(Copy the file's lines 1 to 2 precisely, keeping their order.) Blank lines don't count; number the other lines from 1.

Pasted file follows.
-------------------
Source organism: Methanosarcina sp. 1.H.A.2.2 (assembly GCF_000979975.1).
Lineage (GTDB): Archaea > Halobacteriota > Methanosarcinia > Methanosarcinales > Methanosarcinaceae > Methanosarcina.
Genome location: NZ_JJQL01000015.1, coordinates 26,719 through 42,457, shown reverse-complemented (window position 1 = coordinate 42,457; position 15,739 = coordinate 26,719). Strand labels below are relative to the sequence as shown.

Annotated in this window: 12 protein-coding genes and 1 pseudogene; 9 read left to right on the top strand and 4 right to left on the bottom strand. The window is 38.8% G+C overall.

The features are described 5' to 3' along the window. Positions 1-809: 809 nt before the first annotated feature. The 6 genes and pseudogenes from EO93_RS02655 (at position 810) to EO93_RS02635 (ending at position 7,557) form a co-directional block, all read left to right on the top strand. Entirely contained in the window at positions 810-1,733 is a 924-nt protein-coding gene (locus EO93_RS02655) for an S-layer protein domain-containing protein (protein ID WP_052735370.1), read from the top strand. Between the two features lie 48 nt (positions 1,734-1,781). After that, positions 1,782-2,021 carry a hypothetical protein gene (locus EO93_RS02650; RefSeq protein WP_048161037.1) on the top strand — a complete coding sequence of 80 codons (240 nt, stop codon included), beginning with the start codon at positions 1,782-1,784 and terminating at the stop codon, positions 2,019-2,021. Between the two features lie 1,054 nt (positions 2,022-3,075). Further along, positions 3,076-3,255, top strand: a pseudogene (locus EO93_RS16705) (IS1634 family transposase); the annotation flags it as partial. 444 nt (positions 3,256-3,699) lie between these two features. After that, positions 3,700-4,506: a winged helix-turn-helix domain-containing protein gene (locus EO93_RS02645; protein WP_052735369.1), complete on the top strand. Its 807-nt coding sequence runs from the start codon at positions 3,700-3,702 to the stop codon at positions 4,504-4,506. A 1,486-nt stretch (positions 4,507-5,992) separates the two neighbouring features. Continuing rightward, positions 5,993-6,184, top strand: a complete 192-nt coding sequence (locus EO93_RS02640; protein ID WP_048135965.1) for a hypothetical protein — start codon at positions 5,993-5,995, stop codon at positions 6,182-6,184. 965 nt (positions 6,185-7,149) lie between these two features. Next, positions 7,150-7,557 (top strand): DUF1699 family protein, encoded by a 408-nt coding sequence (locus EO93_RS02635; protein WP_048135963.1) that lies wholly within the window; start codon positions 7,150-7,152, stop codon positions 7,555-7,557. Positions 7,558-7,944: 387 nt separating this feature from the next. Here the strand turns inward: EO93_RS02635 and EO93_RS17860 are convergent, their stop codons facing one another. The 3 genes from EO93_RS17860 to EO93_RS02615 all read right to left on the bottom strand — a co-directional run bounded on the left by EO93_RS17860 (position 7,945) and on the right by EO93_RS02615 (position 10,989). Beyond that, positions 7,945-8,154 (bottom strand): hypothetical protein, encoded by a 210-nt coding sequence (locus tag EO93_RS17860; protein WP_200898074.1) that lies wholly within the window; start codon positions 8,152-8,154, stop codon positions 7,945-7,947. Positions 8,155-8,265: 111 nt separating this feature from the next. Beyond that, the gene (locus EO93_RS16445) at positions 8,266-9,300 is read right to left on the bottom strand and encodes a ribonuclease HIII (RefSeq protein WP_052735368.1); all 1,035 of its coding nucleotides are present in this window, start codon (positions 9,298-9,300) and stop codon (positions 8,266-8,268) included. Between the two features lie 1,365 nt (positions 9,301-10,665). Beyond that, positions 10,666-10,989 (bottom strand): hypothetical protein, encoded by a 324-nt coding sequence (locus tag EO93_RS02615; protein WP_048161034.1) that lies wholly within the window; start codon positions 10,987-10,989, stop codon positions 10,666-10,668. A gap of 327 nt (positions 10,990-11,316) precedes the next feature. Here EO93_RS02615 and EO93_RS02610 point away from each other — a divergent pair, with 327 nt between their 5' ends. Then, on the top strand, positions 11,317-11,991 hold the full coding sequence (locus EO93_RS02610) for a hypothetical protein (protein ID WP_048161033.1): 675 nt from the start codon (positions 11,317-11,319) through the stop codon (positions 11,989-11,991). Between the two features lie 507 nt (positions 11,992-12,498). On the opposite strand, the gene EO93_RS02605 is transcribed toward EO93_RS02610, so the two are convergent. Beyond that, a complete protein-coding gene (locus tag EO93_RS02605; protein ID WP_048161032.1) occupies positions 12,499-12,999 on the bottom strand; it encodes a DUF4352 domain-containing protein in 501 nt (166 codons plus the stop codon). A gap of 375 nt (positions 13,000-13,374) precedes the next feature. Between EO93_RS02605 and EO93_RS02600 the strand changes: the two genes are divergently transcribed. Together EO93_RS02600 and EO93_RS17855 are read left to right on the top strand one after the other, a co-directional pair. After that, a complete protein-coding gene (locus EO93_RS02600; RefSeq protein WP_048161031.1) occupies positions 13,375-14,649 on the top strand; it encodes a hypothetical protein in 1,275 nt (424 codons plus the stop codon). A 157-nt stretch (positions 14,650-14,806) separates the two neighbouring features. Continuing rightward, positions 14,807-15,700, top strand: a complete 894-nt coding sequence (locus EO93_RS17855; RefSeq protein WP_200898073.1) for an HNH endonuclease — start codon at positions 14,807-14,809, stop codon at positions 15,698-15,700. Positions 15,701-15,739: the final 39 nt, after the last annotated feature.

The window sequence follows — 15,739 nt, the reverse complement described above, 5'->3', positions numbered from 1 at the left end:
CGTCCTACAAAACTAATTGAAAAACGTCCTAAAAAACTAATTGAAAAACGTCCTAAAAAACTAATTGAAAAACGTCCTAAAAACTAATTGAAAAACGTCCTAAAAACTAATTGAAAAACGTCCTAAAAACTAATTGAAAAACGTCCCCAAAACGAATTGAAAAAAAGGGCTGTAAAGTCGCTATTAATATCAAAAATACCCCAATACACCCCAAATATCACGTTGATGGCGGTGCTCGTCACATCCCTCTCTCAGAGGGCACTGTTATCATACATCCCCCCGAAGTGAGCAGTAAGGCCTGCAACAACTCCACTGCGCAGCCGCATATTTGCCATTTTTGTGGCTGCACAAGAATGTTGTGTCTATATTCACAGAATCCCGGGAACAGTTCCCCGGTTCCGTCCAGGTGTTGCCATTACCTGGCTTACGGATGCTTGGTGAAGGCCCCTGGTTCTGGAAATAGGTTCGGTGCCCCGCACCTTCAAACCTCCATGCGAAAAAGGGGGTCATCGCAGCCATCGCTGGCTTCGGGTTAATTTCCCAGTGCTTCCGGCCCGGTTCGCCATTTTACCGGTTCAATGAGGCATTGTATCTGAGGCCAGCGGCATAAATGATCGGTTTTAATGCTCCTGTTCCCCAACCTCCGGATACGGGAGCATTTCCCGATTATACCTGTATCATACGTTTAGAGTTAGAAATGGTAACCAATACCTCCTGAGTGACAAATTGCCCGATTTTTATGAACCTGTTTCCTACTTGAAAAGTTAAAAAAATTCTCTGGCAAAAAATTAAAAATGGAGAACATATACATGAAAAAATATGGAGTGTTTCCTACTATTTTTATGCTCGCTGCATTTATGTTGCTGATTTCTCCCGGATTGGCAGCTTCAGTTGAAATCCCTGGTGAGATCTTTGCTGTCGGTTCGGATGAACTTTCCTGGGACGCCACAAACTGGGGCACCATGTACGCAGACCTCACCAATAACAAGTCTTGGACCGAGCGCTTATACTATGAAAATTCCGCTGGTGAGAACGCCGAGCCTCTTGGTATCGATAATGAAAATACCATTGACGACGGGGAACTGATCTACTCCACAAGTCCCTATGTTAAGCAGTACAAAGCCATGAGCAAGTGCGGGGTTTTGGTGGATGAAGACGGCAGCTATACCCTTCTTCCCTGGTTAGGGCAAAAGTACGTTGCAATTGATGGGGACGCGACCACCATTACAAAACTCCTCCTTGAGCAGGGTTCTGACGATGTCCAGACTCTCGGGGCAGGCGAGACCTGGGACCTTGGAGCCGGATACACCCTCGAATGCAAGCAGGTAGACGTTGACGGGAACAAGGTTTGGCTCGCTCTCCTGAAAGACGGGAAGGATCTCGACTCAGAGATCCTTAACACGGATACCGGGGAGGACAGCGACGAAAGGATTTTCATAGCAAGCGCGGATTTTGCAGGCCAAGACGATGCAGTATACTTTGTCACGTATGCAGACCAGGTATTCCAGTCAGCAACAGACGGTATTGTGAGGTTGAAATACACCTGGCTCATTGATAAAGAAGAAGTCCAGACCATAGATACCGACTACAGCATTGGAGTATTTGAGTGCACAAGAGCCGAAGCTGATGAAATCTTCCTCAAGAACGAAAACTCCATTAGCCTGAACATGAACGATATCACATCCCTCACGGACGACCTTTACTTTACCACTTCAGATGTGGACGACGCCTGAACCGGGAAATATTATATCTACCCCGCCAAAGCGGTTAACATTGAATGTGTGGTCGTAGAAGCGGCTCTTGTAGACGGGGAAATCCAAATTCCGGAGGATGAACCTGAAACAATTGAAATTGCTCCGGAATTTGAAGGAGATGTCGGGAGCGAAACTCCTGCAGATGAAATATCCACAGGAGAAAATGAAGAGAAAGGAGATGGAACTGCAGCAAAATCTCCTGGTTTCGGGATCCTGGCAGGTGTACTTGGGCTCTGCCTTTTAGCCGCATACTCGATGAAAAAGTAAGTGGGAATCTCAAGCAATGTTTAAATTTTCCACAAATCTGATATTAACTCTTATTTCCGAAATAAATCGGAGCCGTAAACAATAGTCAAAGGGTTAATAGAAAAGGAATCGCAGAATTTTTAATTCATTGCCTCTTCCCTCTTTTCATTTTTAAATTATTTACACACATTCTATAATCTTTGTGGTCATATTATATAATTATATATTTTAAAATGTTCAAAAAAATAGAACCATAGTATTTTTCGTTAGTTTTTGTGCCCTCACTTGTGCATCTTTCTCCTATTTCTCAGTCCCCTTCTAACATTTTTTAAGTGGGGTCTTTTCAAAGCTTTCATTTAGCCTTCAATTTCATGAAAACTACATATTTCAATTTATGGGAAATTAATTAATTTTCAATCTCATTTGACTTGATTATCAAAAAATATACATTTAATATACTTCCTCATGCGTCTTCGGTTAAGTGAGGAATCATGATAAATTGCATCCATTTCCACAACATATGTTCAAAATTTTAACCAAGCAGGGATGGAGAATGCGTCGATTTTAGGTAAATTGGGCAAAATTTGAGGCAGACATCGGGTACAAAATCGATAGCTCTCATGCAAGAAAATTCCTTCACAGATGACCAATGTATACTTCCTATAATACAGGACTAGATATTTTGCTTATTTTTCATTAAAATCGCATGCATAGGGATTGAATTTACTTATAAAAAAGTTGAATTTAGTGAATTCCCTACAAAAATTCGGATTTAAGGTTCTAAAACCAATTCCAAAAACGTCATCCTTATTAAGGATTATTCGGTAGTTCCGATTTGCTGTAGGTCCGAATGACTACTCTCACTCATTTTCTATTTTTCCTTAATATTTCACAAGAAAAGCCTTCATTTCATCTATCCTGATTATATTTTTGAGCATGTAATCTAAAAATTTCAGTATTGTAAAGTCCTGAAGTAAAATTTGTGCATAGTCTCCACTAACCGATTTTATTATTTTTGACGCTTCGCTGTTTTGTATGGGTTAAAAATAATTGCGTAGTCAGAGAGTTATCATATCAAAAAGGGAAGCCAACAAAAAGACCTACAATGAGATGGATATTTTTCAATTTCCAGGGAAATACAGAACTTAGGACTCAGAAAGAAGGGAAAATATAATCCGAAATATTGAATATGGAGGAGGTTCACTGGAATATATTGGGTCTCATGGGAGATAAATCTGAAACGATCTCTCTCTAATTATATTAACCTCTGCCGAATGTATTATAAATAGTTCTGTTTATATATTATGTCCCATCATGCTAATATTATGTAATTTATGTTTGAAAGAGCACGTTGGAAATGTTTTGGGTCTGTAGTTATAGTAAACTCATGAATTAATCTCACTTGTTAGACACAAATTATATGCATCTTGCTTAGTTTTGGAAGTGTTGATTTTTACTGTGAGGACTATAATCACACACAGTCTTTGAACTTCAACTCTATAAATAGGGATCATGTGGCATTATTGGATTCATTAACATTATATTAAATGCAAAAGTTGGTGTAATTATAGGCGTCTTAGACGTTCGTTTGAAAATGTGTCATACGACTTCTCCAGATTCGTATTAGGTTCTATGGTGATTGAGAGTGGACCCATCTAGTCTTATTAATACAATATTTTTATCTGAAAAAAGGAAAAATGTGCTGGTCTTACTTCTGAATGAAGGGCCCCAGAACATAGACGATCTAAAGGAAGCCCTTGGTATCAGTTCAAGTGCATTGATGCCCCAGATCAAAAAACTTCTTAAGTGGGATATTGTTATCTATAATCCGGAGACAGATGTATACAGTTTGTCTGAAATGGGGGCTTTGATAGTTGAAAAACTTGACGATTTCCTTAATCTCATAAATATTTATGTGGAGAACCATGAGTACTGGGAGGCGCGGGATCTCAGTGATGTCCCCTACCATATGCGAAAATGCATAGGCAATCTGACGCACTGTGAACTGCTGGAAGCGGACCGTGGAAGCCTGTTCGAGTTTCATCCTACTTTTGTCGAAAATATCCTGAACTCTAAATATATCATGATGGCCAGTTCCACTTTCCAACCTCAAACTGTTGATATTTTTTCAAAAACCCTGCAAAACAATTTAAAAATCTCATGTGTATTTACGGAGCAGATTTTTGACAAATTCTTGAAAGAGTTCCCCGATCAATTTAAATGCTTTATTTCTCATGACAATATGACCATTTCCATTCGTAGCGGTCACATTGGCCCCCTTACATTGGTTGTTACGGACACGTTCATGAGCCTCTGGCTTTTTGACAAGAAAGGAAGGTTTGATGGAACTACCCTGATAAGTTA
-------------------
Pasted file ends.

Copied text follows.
Source organism: Methanosarcina sp. 1.H.A.2.2 (assembly GCF_000979975.1).
Lineage (GTDB): Archaea > Halobacteriota > Methanosarcinia > Methanosarcinales > Methanosarcinaceae > Methanosarcina.